A record 25,000 people have joined an anti-Islamization rally in Dresden, Germany, called in the wake of the Paris terror attacks, BBC News reprots.
The protesters defied calls from German politicians to stay away from the Pegida organization’s rally.Elsewhere across Germany, tens of thousands of people joined anti-Pegida rallies.
Chancellor Angela Merkel has said she will attend a protest organized by Muslim groups in Berlin on Tuesday.
Justice Minister Heiko Maas was one of several leading politicians to urge the Pegida march organizers in Dresden not to “misuse” the deadly attacks on Charlie Hebdo magazine and a Jewish supermarket.
However, the rally in the eastern city went ahead, drawing a record 25,000.
Marchers carried banners expressing solidarity with the French cartoonists, killed by Islamists in Paris.A minute’s silence in memory of the dead was also expected to be held.
Pegida – Patriotic Europeans against the Islamization of the West – has organized a number of Dresden rallies, and drew 18,000 a week ago.
The anti-Pegida rallies on Monday, Jan 12, drew 7,000 in Dresden, 30,000 in Leipzig, 20,000 in Munich and 19,000 in Hanover.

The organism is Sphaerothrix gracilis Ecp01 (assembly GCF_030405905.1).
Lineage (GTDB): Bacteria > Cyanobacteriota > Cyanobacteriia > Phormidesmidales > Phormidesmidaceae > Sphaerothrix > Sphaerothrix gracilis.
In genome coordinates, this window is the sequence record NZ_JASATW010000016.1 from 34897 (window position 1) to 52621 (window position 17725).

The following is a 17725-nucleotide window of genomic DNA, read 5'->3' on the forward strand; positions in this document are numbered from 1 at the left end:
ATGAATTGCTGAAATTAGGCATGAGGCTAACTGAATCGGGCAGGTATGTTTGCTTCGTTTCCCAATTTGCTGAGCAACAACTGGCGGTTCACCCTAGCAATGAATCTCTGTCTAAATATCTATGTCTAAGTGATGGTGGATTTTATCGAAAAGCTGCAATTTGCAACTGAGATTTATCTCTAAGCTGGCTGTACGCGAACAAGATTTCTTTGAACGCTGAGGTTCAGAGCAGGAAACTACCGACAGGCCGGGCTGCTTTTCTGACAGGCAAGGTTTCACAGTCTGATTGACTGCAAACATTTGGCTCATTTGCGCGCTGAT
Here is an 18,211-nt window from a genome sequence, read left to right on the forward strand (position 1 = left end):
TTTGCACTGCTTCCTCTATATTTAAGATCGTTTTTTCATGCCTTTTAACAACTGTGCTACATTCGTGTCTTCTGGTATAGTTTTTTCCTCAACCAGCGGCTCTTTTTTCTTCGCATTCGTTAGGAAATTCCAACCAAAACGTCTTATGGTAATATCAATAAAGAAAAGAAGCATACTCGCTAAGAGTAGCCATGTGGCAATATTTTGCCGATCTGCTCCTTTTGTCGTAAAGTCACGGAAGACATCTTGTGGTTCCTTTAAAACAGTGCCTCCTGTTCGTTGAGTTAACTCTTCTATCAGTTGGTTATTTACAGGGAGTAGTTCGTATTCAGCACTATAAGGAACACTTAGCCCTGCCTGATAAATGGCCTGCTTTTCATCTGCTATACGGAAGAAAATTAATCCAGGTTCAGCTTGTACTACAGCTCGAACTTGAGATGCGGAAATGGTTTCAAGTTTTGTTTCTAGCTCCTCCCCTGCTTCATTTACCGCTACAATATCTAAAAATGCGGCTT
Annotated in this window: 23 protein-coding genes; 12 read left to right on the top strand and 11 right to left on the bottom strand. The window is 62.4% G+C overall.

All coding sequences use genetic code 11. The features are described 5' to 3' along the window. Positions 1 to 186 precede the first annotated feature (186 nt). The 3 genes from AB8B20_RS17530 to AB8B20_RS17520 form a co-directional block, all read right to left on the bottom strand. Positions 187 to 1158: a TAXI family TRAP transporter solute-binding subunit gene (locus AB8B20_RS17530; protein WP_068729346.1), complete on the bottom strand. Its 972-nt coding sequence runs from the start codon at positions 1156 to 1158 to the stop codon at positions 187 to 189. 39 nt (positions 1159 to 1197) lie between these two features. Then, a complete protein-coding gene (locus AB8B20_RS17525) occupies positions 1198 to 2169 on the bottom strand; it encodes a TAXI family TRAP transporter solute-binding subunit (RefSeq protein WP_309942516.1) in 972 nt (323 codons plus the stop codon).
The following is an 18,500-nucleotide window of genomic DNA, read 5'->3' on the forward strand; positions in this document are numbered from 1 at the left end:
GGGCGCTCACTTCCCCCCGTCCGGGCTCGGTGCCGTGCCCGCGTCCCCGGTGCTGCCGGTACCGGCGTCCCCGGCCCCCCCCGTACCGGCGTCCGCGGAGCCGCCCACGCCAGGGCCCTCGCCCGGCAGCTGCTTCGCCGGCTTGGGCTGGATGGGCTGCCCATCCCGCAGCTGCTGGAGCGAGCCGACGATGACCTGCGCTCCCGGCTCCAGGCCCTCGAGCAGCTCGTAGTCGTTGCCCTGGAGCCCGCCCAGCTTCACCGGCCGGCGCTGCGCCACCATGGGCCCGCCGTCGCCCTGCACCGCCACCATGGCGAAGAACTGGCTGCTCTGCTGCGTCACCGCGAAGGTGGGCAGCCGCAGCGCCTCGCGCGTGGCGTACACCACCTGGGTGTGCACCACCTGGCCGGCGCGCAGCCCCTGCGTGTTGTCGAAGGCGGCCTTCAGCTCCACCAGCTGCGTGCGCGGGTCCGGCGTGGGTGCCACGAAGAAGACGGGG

In a series of interviews, Maas accused the anti-Islamist group of hypocrisy. “In Dresden people want to remember with a black ribbon the victims in Paris – those same people whom a week ago they were calling the ‘lying press’,” he said.
Interior Minister Thomas de Maiziere also criticized the organizers while Bavarian leader Horst Seehofer called on them to stop the marches for the foreseeable future.
The chancellor, who was meeting Turkish PM Ahmet Davutoglu on Monday was set to take part in a demonstration against the French murders in Berlin planned by Muslim groups on Tuesday, her spokesman said.
“Islam is part of Germany,” said Merkel on Monday. “I am the chancellor of all Germans.”
The growth of the anti-Islamization marches over recent weeks has worried Germany’s political leadership.
Tensions were further raised at the weekend when arsonists attacked a Hamburg newspaper that republished controversial cartoons of the Prophet Muhammad which had originally been printed by Charlie Hebdo in 2006.
The men who attacked Charlie Hebdo last week were said to have shouted out that they had avenged the Prophet for the cartoons.